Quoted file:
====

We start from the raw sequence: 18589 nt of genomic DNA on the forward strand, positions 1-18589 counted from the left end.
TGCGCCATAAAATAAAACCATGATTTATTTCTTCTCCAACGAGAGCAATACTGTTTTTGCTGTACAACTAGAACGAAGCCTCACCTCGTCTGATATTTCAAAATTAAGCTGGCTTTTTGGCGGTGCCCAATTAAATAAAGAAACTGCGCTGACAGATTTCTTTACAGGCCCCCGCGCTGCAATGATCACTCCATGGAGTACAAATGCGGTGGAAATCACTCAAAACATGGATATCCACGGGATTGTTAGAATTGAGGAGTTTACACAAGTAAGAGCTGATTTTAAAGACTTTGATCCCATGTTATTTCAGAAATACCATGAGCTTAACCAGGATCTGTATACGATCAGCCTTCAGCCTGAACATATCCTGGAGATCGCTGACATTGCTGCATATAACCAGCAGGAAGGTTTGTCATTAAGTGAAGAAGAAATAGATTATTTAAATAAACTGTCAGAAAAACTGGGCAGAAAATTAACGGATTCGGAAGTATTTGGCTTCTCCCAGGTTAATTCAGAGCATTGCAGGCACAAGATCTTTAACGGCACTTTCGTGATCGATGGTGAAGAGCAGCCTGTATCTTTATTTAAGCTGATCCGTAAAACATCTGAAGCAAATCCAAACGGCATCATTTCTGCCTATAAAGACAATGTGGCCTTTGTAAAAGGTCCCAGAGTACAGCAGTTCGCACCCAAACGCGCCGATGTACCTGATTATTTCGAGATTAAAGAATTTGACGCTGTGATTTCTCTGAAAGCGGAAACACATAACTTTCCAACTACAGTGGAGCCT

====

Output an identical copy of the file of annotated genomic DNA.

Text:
We start from the raw sequence: 18589 nt of genomic DNA on the forward strand, positions 1-18589 counted from the left end.
TGCGCCATAAAATAAAACCATGATTTATTTCTTCTCCAACGAGAGCAATACTGTTTTTGCTGTACAACTAGAACGAAGCCTCACCTCGTCTGATATTTCAAAATTAAGCTGGCTTTTTGGCGGTGCCCAATTAAATAAAGAAACTGCGCTGACAGATTTCTTTACAGGCCCCCGCGCTGCAATGATCACTCCATGGAGTACAAATGCGGTGGAAATCACTCAAAACATGGATATCCACGGGATTGTTAGAATTGAGGAGTTTACACAAGTAAGAGCTGATTTTAAAGACTTTGATCCCATGTTATTTCAGAAATACCATGAGCTTAACCAGGATCTGTATACGATCAGCCTTCAGCCTGAACATATCCTGGAGATCGCTGACATTGCTGCATATAACCAGCAGGAAGGTTTGTCATTAAGTGAAGAAGAAATAGATTATTTAAATAAACTGTCAGAAAAACTGGGCAGAAAATTAACGGATTCGGAAGTATTTGGCTTCTCCCAGGTTAATTCAGAGCATTGCAGGCACAAGATCTTTAACGGCACTTTCGTGATCGATGGTGAAGAGCAGCCTGTATCTTTATTTAAGCTGATCCGTAAAACATCTGAAGCAAATCCAAACGGCATCATTTCTGCCTATAAAGACAATGTGGCCTTTGTAAAAGGTCCCAGAGTACAGCAGTTCGCACCCAAACGCGCCGATGTACCTGATTATTTCGAGATTAAAGAATTTGACGCTGTGATTTCTCTGAAAGCGGAAACACATAACTTTCCAACTACAGTGGAGCCT